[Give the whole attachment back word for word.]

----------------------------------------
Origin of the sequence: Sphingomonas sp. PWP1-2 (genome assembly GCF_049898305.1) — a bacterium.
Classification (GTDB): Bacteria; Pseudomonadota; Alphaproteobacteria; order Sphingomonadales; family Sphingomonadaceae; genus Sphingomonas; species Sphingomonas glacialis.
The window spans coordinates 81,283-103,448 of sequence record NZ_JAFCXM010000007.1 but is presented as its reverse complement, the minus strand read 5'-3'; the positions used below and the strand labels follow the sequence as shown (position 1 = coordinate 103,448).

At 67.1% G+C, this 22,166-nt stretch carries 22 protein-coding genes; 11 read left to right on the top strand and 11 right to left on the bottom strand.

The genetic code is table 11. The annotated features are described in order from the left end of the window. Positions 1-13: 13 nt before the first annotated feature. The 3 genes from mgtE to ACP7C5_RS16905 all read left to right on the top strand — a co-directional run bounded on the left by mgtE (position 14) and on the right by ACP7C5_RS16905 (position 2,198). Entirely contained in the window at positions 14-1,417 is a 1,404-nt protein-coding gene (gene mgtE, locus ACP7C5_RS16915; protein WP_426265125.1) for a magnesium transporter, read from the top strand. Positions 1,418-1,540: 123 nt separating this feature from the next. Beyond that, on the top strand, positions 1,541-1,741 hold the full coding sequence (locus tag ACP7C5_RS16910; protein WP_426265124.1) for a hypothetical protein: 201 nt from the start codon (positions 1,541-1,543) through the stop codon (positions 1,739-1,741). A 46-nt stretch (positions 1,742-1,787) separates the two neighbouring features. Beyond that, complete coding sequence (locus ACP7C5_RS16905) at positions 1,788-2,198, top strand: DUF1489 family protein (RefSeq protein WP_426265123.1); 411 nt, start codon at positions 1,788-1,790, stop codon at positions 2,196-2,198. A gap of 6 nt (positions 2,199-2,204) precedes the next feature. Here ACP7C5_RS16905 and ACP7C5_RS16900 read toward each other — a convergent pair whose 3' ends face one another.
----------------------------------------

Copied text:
Origin of the sequence: Sphingomonas sp. PWP1-2 (genome assembly GCF_049898305.1) — a bacterium.
Classification (GTDB): Bacteria; Pseudomonadota; Alphaproteobacteria; order Sphingomonadales; family Sphingomonadaceae; genus Sphingomonas; species Sphingomonas glacialis.
The window spans coordinates 81,283-103,448 of sequence record NZ_JAFCXM010000007.1 but is presented as its reverse complement, the minus strand read 5'-3'; the positions used below and the strand labels follow the sequence as shown (position 1 = coordinate 103,448).

At 67.1% G+C, this 22,166-nt stretch carries 22 protein-coding genes; 11 read left to right on the top strand and 11 right to left on the bottom strand.

The genetic code is table 11. The annotated features are described in order from the left end of the window. Positions 1-13: 13 nt before the first annotated feature. The 3 genes from mgtE to ACP7C5_RS16905 all read left to right on the top strand — a co-directional run bounded on the left by mgtE (position 14) and on the right by ACP7C5_RS16905 (position 2,198). Entirely contained in the window at positions 14-1,417 is a 1,404-nt protein-coding gene (gene mgtE, locus ACP7C5_RS16915; protein WP_426265125.1) for a magnesium transporter, read from the top strand. Positions 1,418-1,540: 123 nt separating this feature from the next. Beyond that, on the top strand, positions 1,541-1,741 hold the full coding sequence (locus tag ACP7C5_RS16910; protein WP_426265124.1) for a hypothetical protein: 201 nt from the start codon (positions 1,541-1,543) through the stop codon (positions 1,739-1,741). A 46-nt stretch (positions 1,742-1,787) separates the two neighbouring features. Beyond that, complete coding sequence (locus ACP7C5_RS16905) at positions 1,788-2,198, top strand: DUF1489 family protein (RefSeq protein WP_426265123.1); 411 nt, start codon at positions 1,788-1,790, stop codon at positions 2,196-2,198. A gap of 6 nt (positions 2,199-2,204) precedes the next feature. Here ACP7C5_RS16905 and ACP7C5_RS16900 read toward each other — a convergent pair whose 3' ends face one another.